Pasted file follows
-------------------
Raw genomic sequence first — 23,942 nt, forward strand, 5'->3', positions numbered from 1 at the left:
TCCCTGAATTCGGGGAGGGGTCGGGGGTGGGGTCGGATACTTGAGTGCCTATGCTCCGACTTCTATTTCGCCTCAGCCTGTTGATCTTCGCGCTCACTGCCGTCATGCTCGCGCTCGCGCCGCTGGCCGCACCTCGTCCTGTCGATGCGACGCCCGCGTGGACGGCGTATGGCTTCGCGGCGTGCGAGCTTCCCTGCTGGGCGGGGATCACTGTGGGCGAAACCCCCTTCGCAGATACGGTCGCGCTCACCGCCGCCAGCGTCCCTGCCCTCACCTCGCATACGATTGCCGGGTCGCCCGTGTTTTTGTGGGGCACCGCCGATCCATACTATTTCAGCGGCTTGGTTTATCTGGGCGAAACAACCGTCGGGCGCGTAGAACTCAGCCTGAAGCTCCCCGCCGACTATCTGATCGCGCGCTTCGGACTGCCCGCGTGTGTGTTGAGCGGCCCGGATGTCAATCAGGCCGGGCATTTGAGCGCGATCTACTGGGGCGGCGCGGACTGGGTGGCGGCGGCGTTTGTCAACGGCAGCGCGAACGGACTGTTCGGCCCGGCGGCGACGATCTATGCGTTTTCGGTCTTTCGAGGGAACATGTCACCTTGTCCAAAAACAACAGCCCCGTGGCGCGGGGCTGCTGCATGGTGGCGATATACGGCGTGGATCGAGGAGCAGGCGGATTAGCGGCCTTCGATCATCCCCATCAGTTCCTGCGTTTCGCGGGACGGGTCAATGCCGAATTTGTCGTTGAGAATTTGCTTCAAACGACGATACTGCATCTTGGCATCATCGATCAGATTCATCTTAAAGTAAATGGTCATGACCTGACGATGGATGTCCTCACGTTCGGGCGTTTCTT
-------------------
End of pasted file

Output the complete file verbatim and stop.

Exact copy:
Raw genomic sequence first — 23,942 nt, forward strand, 5'->3', positions numbered from 1 at the left:
TCCCTGAATTCGGGGAGGGGTCGGGGGTGGGGTCGGATACTTGAGTGCCTATGCTCCGACTTCTATTTCGCCTCAGCCTGTTGATCTTCGCGCTCACTGCCGTCATGCTCGCGCTCGCGCCGCTGGCCGCACCTCGTCCTGTCGATGCGACGCCCGCGTGGACGGCGTATGGCTTCGCGGCGTGCGAGCTTCCCTGCTGGGCGGGGATCACTGTGGGCGAAACCCCCTTCGCAGATACGGTCGCGCTCACCGCCGCCAGCGTCCCTGCCCTCACCTCGCATACGATTGCCGGGTCGCCCGTGTTTTTGTGGGGCACCGCCGATCCATACTATTTCAGCGGCTTGGTTTATCTGGGCGAAACAACCGTCGGGCGCGTAGAACTCAGCCTGAAGCTCCCCGCCGACTATCTGATCGCGCGCTTCGGACTGCCCGCGTGTGTGTTGAGCGGCCCGGATGTCAATCAGGCCGGGCATTTGAGCGCGATCTACTGGGGCGGCGCGGACTGGGTGGCGGCGGCGTTTGTCAACGGCAGCGCGAACGGACTGTTCGGCCCGGCGGCGACGATCTATGCGTTTTCGGTCTTTCGAGGGAACATGTCACCTTGTCCAAAAACAACAGCCCCGTGGCGCGGGGCTGCTGCATGGTGGCGATATACGGCGTGGATCGAGGAGCAGGCGGATTAGCGGCCTTCGATCATCCCCATCAGTTCCTGCGTTTCGCGGGACGGGTCAATGCCGAATTTGTCGTTGAGAATTTGCTTCAAACGACGATACTGCATCTTGGCATCATCGATCAGATTCATCTTAAAGTAAATGGTCATGACCTGACGATGGATGTCCTCACGTTCGGGCGTTTCTT